Published on October 11, 2004 By katie liz In Dogs
So Mollie spent a lot of her first year going out and about with me to all the different happenings in Algonquin, IL, summer '96.
We went over to Lee's house a lot, who is the one that drove us to the pet store in the city, and over to Mike's who was Lee's
neighbor and had at least 13 cats. We also went to the spectacle that is Algonquin Founder's Day, which included a parade, a
carnival, bands, parties and fireworks. When Mollie was tired I carried her, or we stopped and rested and watched the world go
by. We walked all over that town, and Mollie met all of my friends, and some of the people I thought were friends but weren't.
She got used to people and animals real quick, and pretty soon I could take her anywhere with or without a leash, and not have
to worry about what she might do. Sure she like to chase bikes a little bit, but hey. She never knocked anyone off of one.

The one place she didn't appreciate other people or animals, and really was bluntly antisocial, was at home. This of course was
a big problem for my parents who had tons of comings and goings of U.P.S. men, interior designers, cleaning crews, lawn care folk,
and the like. So my folks did what any fast money baby boomers would do, they set up for a personal dog trainer to come and meet
with Mollie and I, apparently to teach us some manners. I went once and my mind is a little fuzzy on the whole scene, but I remember
Mollie pleading with her eyes to put an end to the whole situation. And I can still hear that floofy trainers shrill voice saying Good
Grrrrrl, Good Grrrrl. If only I would have known what a obnoxious catch phrase that whole grrrrl thing would be, I could've got in on it.
ANYWAYS. I think my dad might of met with the trainer a few more times, but I preferred to walk Mollie on my own thank you.

We would go down to this gravel-pit-turned-forest-preserve called the Hollows. Mollie would lead the way about 10 feet ahead and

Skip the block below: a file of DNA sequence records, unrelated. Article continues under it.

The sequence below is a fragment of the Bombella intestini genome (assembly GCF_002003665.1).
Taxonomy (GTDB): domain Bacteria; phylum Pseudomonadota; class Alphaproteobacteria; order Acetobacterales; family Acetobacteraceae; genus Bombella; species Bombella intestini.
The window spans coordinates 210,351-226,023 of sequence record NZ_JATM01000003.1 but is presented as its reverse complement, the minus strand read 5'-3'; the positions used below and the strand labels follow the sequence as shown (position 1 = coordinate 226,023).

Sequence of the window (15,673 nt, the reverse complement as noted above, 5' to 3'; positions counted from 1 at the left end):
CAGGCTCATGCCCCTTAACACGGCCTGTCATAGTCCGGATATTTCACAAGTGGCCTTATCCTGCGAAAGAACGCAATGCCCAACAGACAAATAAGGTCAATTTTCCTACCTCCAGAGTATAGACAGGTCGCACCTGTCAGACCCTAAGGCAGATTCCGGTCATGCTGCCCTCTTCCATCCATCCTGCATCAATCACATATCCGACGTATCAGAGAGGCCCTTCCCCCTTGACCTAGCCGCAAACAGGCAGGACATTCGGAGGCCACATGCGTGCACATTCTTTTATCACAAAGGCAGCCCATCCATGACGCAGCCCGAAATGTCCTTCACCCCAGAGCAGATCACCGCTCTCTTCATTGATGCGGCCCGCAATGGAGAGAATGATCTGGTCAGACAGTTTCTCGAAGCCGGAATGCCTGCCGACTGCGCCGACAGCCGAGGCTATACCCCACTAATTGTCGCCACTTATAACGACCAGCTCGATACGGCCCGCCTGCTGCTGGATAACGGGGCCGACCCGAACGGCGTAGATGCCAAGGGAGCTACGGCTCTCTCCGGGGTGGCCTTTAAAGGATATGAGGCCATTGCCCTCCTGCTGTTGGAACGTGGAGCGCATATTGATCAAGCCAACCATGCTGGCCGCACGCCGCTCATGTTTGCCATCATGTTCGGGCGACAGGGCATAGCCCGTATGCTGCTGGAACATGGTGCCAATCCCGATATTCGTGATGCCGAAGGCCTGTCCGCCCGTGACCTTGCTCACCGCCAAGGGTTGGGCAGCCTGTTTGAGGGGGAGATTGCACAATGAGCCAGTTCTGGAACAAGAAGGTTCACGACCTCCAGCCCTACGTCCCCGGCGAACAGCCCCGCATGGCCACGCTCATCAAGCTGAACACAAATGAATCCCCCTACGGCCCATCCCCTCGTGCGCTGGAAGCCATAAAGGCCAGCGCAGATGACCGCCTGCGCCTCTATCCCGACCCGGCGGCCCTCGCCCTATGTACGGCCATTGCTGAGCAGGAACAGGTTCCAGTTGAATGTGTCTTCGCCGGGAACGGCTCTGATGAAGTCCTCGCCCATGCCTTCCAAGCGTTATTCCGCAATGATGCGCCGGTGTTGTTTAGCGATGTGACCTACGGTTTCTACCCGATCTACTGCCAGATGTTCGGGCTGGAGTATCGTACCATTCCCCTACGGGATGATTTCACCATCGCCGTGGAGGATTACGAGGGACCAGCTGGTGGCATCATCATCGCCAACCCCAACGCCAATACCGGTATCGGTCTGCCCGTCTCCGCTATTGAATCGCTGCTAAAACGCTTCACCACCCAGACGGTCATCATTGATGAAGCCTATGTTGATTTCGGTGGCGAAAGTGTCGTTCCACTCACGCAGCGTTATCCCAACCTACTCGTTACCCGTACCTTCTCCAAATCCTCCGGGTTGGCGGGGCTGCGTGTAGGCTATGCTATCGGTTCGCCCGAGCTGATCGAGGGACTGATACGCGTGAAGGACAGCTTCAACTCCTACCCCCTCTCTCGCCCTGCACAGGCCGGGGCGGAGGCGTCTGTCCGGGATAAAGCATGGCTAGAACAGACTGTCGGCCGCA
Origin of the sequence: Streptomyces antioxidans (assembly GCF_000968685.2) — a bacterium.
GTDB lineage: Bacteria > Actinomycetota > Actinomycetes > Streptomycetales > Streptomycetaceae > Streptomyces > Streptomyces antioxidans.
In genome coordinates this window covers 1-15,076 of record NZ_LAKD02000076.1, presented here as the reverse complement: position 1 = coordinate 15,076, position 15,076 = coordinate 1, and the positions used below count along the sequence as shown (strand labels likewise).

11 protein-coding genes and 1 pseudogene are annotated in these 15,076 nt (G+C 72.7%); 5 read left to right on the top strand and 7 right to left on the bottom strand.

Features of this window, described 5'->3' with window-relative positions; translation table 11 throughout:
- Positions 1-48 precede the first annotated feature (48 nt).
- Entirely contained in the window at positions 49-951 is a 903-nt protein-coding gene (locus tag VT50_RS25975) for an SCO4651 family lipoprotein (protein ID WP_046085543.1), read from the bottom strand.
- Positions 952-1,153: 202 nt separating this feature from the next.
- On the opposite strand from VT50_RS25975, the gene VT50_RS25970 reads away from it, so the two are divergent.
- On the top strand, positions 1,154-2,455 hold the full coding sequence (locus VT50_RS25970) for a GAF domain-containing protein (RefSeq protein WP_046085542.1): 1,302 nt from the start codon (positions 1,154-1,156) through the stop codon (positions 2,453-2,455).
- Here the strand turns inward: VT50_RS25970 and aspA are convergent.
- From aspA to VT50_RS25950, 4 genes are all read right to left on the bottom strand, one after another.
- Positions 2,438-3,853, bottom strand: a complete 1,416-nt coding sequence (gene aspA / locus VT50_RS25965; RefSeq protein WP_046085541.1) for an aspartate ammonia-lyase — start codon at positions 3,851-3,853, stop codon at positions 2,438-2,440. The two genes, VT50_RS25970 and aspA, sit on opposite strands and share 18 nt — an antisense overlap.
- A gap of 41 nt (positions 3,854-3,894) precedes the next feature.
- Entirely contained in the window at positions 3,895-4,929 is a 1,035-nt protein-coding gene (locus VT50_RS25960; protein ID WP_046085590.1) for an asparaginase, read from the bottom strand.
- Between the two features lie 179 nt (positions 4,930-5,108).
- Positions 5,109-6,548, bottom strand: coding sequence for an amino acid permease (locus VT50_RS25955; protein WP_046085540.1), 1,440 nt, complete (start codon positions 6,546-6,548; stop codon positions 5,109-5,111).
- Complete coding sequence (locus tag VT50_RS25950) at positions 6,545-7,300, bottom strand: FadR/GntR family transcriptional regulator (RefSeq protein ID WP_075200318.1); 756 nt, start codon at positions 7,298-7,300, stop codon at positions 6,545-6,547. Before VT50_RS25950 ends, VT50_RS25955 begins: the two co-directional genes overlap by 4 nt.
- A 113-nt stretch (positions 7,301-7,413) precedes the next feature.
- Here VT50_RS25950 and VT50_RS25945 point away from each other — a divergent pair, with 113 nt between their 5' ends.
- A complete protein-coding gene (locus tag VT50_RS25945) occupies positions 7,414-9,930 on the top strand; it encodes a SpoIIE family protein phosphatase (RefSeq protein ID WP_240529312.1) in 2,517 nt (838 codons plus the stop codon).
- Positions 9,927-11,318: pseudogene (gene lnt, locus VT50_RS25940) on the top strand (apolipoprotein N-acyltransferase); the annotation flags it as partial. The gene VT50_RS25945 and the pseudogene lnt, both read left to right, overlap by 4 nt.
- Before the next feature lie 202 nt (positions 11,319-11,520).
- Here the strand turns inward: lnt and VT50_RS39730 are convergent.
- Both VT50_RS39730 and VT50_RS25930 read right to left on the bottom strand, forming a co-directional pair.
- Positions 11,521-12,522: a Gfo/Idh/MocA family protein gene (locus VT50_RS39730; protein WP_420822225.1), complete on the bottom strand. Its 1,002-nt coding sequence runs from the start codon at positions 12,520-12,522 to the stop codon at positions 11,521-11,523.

thats it. She always stayed real close. We skipped the main trails and explored the whole park. There were some stone foundations pretty
close to the edge of the grounds, and there were some cars half buried in the middle of the forest. There were a lot of hills and sunny
meadows and sandy beaches. Mollie loved those, would whip around in the sand, digging it up and splashing in the water. Our favorite
path was one that started in one of the picnic groves, and was marked by a no hiking sign (i know). That usually assured that we would
have the path to ourselves. The path went up and down little hills, through the big forest into the sunnier meadow toward the water, Right
on the edge of the woods and the grass there was a beautiful little pine tree, about 6 feet tall. I always liked to stop and admire it and
Mollie would wait at the top of the last steep hill before our favorite little beach, looking down at me with her tail curled up tight and her
ears up straight.

Another thing we would do is walk through the neighborhood to all the places I used to explore as a child. We would go down to the marina
and I would buy a pop and we would watch the boats come and go, and look out over the docks, or we'd walk down by the river park and
watch the ducks and the fire trucks. We also would walk down to the little neighborhood playground. By then they had taken out that gigantic,
horrible, metal slide whose stairs I tumbled backward down as a young child, and they'd replaced it with your standard recycled tough, plastic,
not-so-high-as-to-pose-any-threat-or-excitement, equipment. So me and Mollie had fun on that, I taught her to climb up and go down the slide
and she loved to play tag while scampering all over the jungle gym. She also like those little chair digger toys. I would sit on one and dig in the
sand and move it around and she loved it. She just thought it was the greatest thing, digging in the sand. She would go crazy, flinging sand
all over herself and me.

I miss her.

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